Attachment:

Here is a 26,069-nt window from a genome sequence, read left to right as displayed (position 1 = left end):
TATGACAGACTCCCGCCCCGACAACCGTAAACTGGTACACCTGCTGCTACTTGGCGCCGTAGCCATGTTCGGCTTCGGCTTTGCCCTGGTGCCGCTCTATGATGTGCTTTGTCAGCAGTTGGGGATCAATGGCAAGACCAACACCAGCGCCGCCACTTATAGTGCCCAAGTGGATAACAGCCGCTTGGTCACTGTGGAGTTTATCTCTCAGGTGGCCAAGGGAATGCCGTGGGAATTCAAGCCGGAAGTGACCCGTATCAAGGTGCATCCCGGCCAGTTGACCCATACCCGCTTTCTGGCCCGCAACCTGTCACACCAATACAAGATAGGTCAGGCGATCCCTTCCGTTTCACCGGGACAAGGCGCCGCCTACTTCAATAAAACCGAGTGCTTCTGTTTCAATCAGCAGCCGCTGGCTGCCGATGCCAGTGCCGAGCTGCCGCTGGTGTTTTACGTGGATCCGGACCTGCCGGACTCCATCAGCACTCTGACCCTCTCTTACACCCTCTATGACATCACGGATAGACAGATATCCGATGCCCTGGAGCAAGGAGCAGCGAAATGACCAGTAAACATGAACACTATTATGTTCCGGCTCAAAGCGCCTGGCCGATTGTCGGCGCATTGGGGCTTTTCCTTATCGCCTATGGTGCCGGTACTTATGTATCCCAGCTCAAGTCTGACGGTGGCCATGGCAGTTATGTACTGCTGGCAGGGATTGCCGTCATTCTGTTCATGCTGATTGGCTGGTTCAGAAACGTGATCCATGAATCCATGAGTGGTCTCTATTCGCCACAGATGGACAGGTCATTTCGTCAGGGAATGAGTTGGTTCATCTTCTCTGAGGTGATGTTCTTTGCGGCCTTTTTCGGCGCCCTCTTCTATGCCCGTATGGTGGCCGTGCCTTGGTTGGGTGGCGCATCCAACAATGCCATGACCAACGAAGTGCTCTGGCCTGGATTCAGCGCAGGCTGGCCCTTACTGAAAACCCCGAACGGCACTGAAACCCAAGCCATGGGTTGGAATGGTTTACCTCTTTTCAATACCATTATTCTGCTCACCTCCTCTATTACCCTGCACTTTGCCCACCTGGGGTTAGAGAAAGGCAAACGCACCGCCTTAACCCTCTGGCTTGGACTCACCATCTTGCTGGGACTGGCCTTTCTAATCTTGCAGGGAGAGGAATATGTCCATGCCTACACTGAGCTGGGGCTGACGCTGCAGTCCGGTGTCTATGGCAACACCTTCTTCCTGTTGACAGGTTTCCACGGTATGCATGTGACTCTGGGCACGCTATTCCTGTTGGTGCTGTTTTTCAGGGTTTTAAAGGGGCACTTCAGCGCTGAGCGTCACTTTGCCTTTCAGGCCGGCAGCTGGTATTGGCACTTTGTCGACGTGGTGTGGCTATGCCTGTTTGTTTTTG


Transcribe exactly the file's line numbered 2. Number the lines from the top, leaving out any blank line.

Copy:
TATGACAGACTCCCGCCCCGACAACCGTAAACTGGTACACCTGCTGCTACTTGGCGCCGTAGCCATGTTCGGCTTCGGCTTTGCCCTGGTGCCGCTCTATGATGTGCTTTGTCAGCAGTTGGGGATCAATGGCAAGACCAACACCAGCGCCGCCACTTATAGTGCCCAAGTGGATAACAGCCGCTTGGTCACTGTGGAGTTTATCTCTCAGGTGGCCAAGGGAATGCCGTGGGAATTCAAGCCGGAAGTGACCCGTATCAAGGTGCATCCCGGCCAGTTGACCCATACCCGCTTTCTGGCCCGCAACCTGTCACACCAATACAAGATAGGTCAGGCGATCCCTTCCGTTTCACCGGGACAAGGCGCCGCCTACTTCAATAAAACCGAGTGCTTCTGTTTCAATCAGCAGCCGCTGGCTGCCGATGCCAGTGCCGAGCTGCCGCTGGTGTTTTACGTGGATCCGGACCTGCCGGACTCCATCAGCACTCTGACCCTCTCTTACACCCTCTATGACATCACGGATAGACAGATATCCGATGCCCTGGAGCAAGGAGCAGCGAAATGACCAGTAAACATGAACACTATTATGTTCCGGCTCAAAGCGCCTGGCCGATTGTCGGCGCATTGGGGCTTTTCCTTATCGCCTATGGTGCCGGTACTTATGTATCCCAGCTCAAGTCTGACGGTGGCCATGGCAGTTATGTACTGCTGGCAGGGATTGCCGTCATTCTGTTCATGCTGATTGGCTGGTTCAGAAACGTGATCCATGAATCCATGAGTGGTCTCTATTCGCCACAGATGGACAGGTCATTTCGTCAGGGAATGAGTTGGTTCATCTTCTCTGAGGTGATGTTCTTTGCGGCCTTTTTCGGCGCCCTCTTCTATGCCCGTATGGTGGCCGTGCCTTGGTTGGGTGGCGCATCCAACAATGCCATGACCAACGAAGTGCTCTGGCCTGGATTCAGCGCAGGCTGGCCCTTACTGAAAACCCCGAACGGCACTGAAACCCAAGCCATGGGTTGGAATGGTTTACCTCTTTTCAATACCATTATTCTGCTCACCTCCTCTATTACCCTGCACTTTGCCCACCTGGGGTTAGAGAAAGGCAAACGCACCGCCTTAACCCTCTGGCTTGGACTCACCATCTTGCTGGGACTGGCCTTTCTAATCTTGCAGGGAGAGGAATATGTCCATGCCTACACTGAGCTGGGGCTGACGCTGCAGTCCGGTGTCTATGGCAACACCTTCTTCCTGTTGACAGGTTTCCACGGTATGCATGTGACTCTGGGCACGCTATTCCTGTTGGTGCTGTTTTTCAGGGTTTTAAAGGGGCACTTCAGCGCTGAGCGTCACTTTGCCTTTCAGGCCGGCAGCTGGTATTGGCACTTTGTCGACGTGGTGTGGCTATGCCTGTTTGTTTTTG